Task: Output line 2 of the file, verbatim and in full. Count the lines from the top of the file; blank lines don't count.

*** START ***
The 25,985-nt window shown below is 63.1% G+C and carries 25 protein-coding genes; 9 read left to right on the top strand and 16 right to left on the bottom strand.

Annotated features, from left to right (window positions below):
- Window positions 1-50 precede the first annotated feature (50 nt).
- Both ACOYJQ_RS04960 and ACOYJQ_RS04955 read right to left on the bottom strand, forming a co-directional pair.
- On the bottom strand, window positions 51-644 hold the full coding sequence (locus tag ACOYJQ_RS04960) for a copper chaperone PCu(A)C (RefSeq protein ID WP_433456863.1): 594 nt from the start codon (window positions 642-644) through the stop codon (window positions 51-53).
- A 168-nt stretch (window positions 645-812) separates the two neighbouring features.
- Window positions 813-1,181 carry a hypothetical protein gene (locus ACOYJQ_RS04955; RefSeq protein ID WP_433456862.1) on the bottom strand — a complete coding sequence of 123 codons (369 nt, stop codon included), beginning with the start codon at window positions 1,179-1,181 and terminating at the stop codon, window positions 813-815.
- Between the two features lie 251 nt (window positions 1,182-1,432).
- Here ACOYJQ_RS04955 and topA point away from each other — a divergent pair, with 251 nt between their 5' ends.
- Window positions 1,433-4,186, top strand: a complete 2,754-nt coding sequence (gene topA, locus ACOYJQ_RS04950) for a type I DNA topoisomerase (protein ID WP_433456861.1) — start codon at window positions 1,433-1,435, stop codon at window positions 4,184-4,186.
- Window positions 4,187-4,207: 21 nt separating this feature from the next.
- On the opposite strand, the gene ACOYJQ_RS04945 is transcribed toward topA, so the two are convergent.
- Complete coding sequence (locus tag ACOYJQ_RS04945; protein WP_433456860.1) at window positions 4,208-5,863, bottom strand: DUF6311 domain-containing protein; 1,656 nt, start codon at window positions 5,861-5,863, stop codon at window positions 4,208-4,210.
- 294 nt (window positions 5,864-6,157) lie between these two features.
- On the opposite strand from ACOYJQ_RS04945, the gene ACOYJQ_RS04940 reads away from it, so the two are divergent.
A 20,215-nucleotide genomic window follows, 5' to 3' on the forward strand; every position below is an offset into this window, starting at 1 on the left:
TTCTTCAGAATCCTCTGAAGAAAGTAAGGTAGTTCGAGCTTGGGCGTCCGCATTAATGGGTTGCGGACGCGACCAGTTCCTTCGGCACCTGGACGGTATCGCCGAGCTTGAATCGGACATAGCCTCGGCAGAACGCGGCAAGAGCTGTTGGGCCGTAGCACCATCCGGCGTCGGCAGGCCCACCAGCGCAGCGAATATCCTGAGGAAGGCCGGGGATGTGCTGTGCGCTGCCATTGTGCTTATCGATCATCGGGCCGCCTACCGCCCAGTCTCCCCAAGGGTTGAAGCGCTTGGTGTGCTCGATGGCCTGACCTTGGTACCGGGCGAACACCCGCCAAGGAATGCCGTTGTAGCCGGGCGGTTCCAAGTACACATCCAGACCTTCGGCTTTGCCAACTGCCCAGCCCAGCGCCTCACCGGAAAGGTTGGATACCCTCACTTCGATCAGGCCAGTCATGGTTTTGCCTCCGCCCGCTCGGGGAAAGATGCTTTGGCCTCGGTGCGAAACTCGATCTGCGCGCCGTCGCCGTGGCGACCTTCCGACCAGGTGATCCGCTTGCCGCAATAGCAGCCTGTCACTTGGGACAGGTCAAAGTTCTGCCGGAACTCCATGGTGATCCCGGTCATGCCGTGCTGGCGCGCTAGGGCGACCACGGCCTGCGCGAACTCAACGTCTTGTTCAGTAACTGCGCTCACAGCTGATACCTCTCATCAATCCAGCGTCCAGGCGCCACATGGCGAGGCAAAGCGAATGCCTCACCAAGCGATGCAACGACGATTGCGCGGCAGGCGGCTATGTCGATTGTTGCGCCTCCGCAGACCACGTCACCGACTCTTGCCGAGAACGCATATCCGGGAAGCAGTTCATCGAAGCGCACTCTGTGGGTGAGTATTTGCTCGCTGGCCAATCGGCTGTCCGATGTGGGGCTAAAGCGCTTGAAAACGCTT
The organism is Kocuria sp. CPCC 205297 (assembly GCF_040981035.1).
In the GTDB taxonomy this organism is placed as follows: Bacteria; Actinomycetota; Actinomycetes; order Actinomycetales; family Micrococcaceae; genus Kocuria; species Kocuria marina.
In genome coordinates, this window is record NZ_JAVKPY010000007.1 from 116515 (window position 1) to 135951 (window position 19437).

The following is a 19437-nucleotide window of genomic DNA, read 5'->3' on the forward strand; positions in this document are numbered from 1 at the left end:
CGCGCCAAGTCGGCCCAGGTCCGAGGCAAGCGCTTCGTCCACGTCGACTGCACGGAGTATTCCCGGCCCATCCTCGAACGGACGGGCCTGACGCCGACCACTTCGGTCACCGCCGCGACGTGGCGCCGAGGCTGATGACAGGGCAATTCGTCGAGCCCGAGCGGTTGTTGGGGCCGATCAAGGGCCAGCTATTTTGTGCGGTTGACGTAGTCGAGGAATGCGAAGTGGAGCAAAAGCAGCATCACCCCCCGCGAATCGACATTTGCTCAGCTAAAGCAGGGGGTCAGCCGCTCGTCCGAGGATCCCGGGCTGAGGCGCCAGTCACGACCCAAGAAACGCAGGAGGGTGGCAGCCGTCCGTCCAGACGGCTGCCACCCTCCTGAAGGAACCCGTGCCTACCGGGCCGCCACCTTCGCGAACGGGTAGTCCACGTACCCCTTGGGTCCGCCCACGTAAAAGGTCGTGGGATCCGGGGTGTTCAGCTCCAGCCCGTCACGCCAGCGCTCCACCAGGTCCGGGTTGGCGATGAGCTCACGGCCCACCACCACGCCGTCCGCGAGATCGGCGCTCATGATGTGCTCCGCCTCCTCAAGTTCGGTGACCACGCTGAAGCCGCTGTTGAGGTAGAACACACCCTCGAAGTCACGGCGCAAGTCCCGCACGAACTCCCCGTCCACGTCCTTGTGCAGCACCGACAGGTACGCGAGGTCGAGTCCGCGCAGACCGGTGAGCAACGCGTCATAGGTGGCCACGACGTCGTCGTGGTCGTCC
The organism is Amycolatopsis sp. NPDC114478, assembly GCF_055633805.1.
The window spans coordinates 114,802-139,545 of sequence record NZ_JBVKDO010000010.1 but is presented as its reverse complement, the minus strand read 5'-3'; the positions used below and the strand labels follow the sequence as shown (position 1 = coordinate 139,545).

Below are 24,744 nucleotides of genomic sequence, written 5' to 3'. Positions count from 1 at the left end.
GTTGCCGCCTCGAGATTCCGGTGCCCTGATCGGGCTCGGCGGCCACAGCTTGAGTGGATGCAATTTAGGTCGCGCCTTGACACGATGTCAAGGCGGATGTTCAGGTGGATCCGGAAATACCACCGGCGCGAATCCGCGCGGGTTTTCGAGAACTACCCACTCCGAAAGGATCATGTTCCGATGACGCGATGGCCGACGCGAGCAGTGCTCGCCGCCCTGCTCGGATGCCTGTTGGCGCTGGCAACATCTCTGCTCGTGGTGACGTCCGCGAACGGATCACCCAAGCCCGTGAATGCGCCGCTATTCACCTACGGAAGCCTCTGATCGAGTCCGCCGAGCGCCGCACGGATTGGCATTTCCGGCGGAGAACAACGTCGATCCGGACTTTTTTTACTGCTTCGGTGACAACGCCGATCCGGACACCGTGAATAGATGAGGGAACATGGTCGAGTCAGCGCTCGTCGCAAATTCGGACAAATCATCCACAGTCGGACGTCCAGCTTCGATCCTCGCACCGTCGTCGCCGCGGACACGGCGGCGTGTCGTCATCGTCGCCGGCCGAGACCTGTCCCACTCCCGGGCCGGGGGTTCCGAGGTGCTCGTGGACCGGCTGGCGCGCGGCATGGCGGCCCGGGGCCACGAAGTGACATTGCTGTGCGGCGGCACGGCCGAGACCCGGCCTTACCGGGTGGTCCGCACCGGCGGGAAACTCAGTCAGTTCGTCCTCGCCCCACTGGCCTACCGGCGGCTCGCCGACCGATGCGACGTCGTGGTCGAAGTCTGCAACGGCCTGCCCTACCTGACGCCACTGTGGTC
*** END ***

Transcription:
Annotated features, from left to right (window positions below):